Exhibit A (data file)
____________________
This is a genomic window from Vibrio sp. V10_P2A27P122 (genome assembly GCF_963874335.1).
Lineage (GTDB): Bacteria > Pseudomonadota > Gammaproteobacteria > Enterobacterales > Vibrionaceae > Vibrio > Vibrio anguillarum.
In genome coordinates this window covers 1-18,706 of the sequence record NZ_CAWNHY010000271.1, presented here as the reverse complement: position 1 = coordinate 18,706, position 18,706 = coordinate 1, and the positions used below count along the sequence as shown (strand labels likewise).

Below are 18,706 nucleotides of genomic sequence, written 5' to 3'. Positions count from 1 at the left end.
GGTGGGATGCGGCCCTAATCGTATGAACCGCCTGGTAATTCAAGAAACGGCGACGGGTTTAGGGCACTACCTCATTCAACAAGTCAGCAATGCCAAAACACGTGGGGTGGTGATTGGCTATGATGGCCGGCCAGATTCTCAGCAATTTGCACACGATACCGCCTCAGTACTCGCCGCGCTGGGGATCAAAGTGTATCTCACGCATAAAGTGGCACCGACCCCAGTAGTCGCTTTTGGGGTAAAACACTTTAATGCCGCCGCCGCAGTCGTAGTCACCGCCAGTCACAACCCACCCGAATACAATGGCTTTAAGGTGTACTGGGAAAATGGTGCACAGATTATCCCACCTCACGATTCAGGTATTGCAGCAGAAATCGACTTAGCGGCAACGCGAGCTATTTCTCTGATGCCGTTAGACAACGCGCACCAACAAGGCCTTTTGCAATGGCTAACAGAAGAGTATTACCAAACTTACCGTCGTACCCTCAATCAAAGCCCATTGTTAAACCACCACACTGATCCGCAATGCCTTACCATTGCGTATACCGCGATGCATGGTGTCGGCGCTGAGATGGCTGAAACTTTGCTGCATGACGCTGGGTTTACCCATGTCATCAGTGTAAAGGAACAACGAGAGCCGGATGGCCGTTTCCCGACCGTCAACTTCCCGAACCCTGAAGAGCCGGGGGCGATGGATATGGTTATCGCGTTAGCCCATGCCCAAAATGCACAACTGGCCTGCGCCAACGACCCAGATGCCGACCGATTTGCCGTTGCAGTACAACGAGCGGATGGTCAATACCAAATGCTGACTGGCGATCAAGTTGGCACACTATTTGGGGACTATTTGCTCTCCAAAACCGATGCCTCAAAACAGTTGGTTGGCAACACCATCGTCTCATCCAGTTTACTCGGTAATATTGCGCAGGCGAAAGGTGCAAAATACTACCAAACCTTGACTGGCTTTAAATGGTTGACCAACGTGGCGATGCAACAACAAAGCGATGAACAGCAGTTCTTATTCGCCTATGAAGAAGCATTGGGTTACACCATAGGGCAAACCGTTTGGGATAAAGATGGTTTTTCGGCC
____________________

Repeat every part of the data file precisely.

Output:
This is a genomic window from Vibrio sp. V10_P2A27P122 (genome assembly GCF_963874335.1).
Lineage (GTDB): Bacteria > Pseudomonadota > Gammaproteobacteria > Enterobacterales > Vibrionaceae > Vibrio > Vibrio anguillarum.
In genome coordinates this window covers 1-18,706 of the sequence record NZ_CAWNHY010000271.1, presented here as the reverse complement: position 1 = coordinate 18,706, position 18,706 = coordinate 1, and the positions used below count along the sequence as shown (strand labels likewise).

Below are 18,706 nucleotides of genomic sequence, written 5' to 3'. Positions count from 1 at the left end.
GGTGGGATGCGGCCCTAATCGTATGAACCGCCTGGTAATTCAAGAAACGGCGACGGGTTTAGGGCACTACCTCATTCAACAAGTCAGCAATGCCAAAACACGTGGGGTGGTGATTGGCTATGATGGCCGGCCAGATTCTCAGCAATTTGCACACGATACCGCCTCAGTACTCGCCGCGCTGGGGATCAAAGTGTATCTCACGCATAAAGTGGCACCGACCCCAGTAGTCGCTTTTGGGGTAAAACACTTTAATGCCGCCGCCGCAGTCGTAGTCACCGCCAGTCACAACCCACCCGAATACAATGGCTTTAAGGTGTACTGGGAAAATGGTGCACAGATTATCCCACCTCACGATTCAGGTATTGCAGCAGAAATCGACTTAGCGGCAACGCGAGCTATTTCTCTGATGCCGTTAGACAACGCGCACCAACAAGGCCTTTTGCAATGGCTAACAGAAGAGTATTACCAAACTTACCGTCGTACCCTCAATCAAAGCCCATTGTTAAACCACCACACTGATCCGCAATGCCTTACCATTGCGTATACCGCGATGCATGGTGTCGGCGCTGAGATGGCTGAAACTTTGCTGCATGACGCTGGGTTTACCCATGTCATCAGTGTAAAGGAACAACGAGAGCCGGATGGCCGTTTCCCGACCGTCAACTTCCCGAACCCTGAAGAGCCGGGGGCGATGGATATGGTTATCGCGTTAGCCCATGCCCAAAATGCACAACTGGCCTGCGCCAACGACCCAGATGCCGACCGATTTGCCGTTGCAGTACAACGAGCGGATGGTCAATACCAAATGCTGACTGGCGATCAAGTTGGCACACTATTTGGGGACTATTTGCTCTCCAAAACCGATGCCTCAAAACAGTTGGTTGGCAACACCATCGTCTCATCCAGTTTACTCGGTAATATTGCGCAGGCGAAAGGTGCAAAATACTACCAAACCTTGACTGGCTTTAAATGGTTGACCAACGTGGCGATGCAACAACAAAGCGATGAACAGCAGTTCTTATTCGCCTATGAAGAAGCATTGGGTTACACCATAGGGCAAACCGTTTGGGATAAAGATGGTTTTTCGGCC